President Obama plays soccer with Japanese robot because why not

The robot takeover is upon us. Run for your lives. IT’S HAPPENING!

Alright, alright, not exactly. Maybe robots will take over the world one day, but thankfully we’re not there yet.

We are, however, now living in an age where a robot has a better first touch than the President of the United States. Sorry, Barack, but this Japanese masterpiece has you beat:

You might want to keep your day job, Mr. President.


High-end fashion: adidas unveils Yohji Yamamoto adizero F50

Never afraid to push the envelope, adidas teamed up with award-winning Japanese fashion designer Yohji Yamamoto to launch these limited edition yet radical Yohji Yamamoto adizero F50 cleats.

Inspired by Japan’s modern sci-fi culture, Yamamoto (the same mastermind behind adidas’ Y-3 brand) crafted these gaudy boots and incorporated imperial lion-dogs who guarded Japanese emperors who lived on sacred grounds during ancient times in the design.


Image courtesy of adidas

Yamamoto explained:

“My inspiration is a mixture of ancient traditions and modern sci-fi from Japanese culture. I hope the inspiration of the boot harmonizes the players and gives them extra confidence to express themselves without any fear. People should feel free to express themselves. Just follow your own instinct.”


Image courtesy of adidas

Bayern Munich defender David Alaba and Paris Saint-Germain’s Lucas Moura are just few of the world footballers that will wear the Yamamoto adizero F50 cleat this weekend:

These boots will not be easy to find however. Only 2,000 pairs will be made available globally, making these special boots an ultimate collectors item.


Poster, scarf for USA vs. Mexico qualifer released

The latest pair in the U.S. Soccer series of game-specific posters and scarves for the final round of World Cup qualifying has been released.


Image courtesy of U.S. Soccer.

The U.S. will face Mexico on September 9th in Columbus, where they could potentially qualify for next year’s World Cup in Brazil.


Image courtesy of U.S. Soccer.

Of course, the U.S. could also qualify for Brazil against Costa Rica first, as the team will travel to San Jose to play there on September 6th. If they win, and the other qualifiers played that day end in their favor, early qualification is possible.

However, the U.S. has never won a World Cup qualifier in Costa Rica, so it’s a tough challenge that Jurgen Klinsmann says the team is up for.

“We want to get three points. We want to qualify as soon as possible for the World Cup in Brazil,” Klinsmann told ussoccer.com. “We have to be extremely disciplined with eight or nine players being on yellow cards to prepare also for the game against Mexico in Columbus, so going into Costa Rica we really need to be on top of our game.”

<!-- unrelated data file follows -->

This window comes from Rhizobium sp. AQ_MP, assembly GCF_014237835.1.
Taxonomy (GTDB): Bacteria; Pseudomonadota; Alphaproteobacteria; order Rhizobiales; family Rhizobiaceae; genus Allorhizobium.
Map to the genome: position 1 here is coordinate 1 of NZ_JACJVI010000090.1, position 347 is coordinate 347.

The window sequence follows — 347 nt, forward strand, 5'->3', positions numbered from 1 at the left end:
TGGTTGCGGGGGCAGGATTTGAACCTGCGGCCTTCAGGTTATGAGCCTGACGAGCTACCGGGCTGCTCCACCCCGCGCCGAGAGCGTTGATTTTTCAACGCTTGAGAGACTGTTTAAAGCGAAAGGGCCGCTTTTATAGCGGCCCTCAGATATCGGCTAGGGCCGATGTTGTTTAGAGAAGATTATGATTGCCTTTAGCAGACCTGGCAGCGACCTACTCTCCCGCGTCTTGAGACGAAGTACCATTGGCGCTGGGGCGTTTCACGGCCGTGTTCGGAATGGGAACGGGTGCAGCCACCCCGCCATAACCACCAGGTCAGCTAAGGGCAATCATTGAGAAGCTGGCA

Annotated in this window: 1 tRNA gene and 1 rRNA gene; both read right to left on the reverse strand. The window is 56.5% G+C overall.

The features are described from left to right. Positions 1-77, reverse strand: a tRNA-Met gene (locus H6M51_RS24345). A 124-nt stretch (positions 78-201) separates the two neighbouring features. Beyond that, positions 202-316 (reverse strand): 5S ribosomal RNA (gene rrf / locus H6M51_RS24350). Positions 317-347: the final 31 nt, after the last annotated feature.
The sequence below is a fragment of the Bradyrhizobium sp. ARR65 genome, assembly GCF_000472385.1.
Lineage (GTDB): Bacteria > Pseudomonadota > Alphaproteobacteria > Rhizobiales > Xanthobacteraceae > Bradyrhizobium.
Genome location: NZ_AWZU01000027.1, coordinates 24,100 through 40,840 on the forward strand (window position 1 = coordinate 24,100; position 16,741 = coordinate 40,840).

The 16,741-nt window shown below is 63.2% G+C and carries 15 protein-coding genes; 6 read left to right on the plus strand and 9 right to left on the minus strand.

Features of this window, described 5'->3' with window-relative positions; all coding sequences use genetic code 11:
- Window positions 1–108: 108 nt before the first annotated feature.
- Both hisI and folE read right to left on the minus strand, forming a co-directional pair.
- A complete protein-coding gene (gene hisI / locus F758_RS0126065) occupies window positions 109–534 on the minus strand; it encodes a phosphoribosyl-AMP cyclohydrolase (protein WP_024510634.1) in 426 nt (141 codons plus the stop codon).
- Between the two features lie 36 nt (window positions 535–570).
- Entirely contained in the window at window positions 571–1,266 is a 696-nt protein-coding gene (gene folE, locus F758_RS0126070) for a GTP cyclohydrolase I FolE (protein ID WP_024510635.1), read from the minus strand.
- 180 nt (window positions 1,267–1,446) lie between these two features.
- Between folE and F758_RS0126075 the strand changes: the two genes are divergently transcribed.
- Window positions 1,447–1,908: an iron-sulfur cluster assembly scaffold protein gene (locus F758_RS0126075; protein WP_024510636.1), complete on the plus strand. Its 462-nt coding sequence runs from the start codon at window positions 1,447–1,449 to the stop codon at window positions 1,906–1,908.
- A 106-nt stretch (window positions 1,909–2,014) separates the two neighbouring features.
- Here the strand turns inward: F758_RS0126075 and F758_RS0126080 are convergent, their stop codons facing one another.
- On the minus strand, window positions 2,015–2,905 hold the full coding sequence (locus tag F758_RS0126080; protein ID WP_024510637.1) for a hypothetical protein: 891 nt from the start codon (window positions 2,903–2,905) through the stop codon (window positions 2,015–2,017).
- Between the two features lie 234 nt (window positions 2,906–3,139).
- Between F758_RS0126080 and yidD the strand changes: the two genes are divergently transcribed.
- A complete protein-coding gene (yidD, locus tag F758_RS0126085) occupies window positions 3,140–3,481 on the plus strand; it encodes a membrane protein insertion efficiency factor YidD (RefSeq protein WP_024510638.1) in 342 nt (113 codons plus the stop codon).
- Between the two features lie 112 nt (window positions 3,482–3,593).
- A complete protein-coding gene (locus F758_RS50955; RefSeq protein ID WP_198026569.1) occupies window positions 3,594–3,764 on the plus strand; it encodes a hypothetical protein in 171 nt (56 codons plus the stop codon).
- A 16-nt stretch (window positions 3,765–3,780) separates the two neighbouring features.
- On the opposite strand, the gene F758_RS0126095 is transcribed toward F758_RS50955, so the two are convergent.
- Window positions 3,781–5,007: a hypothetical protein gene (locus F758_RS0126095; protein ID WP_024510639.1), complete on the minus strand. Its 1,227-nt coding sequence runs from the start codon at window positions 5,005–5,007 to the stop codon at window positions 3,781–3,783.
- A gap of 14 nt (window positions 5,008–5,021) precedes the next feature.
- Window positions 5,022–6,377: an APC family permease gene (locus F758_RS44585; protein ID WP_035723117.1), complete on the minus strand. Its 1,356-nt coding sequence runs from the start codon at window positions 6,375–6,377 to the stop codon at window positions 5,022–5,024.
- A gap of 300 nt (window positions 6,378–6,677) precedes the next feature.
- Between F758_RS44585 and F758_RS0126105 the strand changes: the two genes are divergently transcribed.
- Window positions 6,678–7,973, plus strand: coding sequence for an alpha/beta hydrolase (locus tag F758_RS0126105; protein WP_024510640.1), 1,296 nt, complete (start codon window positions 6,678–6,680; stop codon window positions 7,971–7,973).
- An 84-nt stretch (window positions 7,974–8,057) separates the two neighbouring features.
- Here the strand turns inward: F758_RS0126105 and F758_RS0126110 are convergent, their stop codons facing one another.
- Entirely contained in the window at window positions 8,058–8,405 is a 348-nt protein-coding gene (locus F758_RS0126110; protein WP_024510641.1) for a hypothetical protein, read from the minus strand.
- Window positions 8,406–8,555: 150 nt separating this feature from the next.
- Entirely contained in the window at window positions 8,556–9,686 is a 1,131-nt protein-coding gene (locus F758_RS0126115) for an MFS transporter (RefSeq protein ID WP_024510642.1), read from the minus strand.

The U.S. sit atop the Hex standings heading into these qualifiers:


The roster Klinsmann has called in for these two matches:

Goalkeepers Brad Guzan, Tim Howard, Nick Rimando

Defenders DaMarcus Beasley, Matt Besler, John Brooks, Geoff Cameron, Edgar Castillo, Brad Evans, Omar Gonzalez, Michael Orozco

Midfielders Kyle Beckerman, Alejandro Bedoya, Michael Bradley, Mix Diskerud, Fabian Johnson, Jermaine Jones, Graham Zusi

Forwards Jozy Altidore, Clint Dempsey, Landon Donovan, Aron Johannsson, Eddie Johnson


MLS Club DC United Seals Deal On New Stadium


(Images via HKS Architects)

For the last several years, D.C. United has been a club in limbo, with rumors consistently swirling about potential moves elsewhere within the Washington, D.C. area, or even Baltimore, Maryland. That shaky footing, however, seems to be a thing of the past, as DC United announced this morning an agreement with the city has been reached to construct a $300 million soccer-specific stadium.


Since their inauguration, DC United have played in Robert F. Kennedy Memorial Stadium, more commonly known as RFK. While the stadium has a long history, it has also struggled to keep up with the now standard amenities offered in other stadiums around the country. As D.C. Mayor Vincent Gray recently said of RFK, the stadium ”was never suited well for soccer” and has ”become a real anachronism.”


Based on recently released images of the design for the new stadium, that should no longer be a problem.


Trecker’s Brazilian Travels, Day 2: Architectural colossus


Photo: Jamie Trecker / FOX Soccer

By Jamie Trecker


Raymond Chandler portrayed Los Angeles a sun-blasted city where dreams were scorched away. He could have been writing about Brasilia, a modernist fantasia where the heat and the light are unrelenting.

It’s winter, and the sun sets just after 5:30 here – but this is the hottest time of the year. There isn’t a trace of humidity in the air, and the red clay throws up whorls of dust that cake the streets and the buses. At noon, it is 27ºC and cloudless. Lucia Costa’s grand esplanades sweep five lanes of traffic to the Juscelino Kubitschek Bridge on the Eastern end, past the Cathedral, past the museum, and past the vast plazas of raw concrete.

Brasilia’s architect, Oscar Niemeyer, was many things: a genius, a modernist, and also, it appears, a brutalist. His expanses are meticulous, and his designs are awesome in the truest sense of the word. They are also unrelenting in the afternoon, with the heat reflecting off the white facades and up that perfect Roman surface.

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